Tag Archives: inference

Sabbatical Update 2: Astro Hack Week

So on the seventh day he rested from all his work drank too much coffee and programmed for 10 hours Last week I took a one week “break” from sabbatical to travel to New York City for the second annual Astro … Continue reading

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The Ubiquity of Non-Informative Priors

Over on the Bayesian Philosophy blog, there is an interesting short post discussing whether non-informative probability distributions exist. There are several different ways to get from intuitions about informativeness to formal principles (e.g. the principle of indifference, transformation groups, MaxEnt, Jeffreys priors, reference priors, default … Continue reading

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Inference bait and switch

When I first moved from a physics department to a statistics department, I was a bit nervous about whether worldview collisions would occur with my coworkers, and how they would play out. From what I’ve heard, things have improved a … Continue reading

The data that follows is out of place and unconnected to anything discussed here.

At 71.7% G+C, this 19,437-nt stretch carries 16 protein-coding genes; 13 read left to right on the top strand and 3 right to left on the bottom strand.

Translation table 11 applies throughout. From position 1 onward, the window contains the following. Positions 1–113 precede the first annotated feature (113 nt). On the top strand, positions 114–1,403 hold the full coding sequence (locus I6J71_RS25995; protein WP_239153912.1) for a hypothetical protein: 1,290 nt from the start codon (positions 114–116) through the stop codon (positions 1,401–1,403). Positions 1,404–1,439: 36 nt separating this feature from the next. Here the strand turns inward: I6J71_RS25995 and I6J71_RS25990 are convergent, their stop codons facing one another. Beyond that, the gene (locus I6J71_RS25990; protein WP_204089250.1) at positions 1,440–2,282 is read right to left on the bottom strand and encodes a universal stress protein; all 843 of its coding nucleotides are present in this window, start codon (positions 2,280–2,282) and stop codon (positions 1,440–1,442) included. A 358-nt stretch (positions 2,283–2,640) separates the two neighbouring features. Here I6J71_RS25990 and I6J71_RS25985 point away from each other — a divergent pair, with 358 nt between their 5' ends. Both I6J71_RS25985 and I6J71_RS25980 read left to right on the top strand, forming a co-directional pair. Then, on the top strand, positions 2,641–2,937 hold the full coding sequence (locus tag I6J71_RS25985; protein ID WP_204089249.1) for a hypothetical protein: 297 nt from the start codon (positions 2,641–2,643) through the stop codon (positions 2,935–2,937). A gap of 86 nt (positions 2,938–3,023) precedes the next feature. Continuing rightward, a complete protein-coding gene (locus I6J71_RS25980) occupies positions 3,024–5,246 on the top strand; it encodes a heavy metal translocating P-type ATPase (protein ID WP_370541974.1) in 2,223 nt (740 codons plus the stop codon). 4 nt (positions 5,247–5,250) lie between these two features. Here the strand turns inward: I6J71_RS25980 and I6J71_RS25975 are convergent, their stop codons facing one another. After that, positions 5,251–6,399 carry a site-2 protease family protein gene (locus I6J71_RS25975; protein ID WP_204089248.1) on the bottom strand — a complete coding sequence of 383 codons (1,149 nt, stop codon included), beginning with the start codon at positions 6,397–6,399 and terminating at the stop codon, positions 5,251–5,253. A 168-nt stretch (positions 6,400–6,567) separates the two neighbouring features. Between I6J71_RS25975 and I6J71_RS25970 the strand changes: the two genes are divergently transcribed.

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Entropic priors are okay (but you probably shouldn’t use them)

Right now I’m in Canberra for the MaxEnt2013 meeting. It’s been an interesting and highly idiosyncratic conference so far, although I’m a bit tired because the schedule is very packed. On Wednesday, John Skilling gave an interesting presentation criticising “entropic … Continue reading

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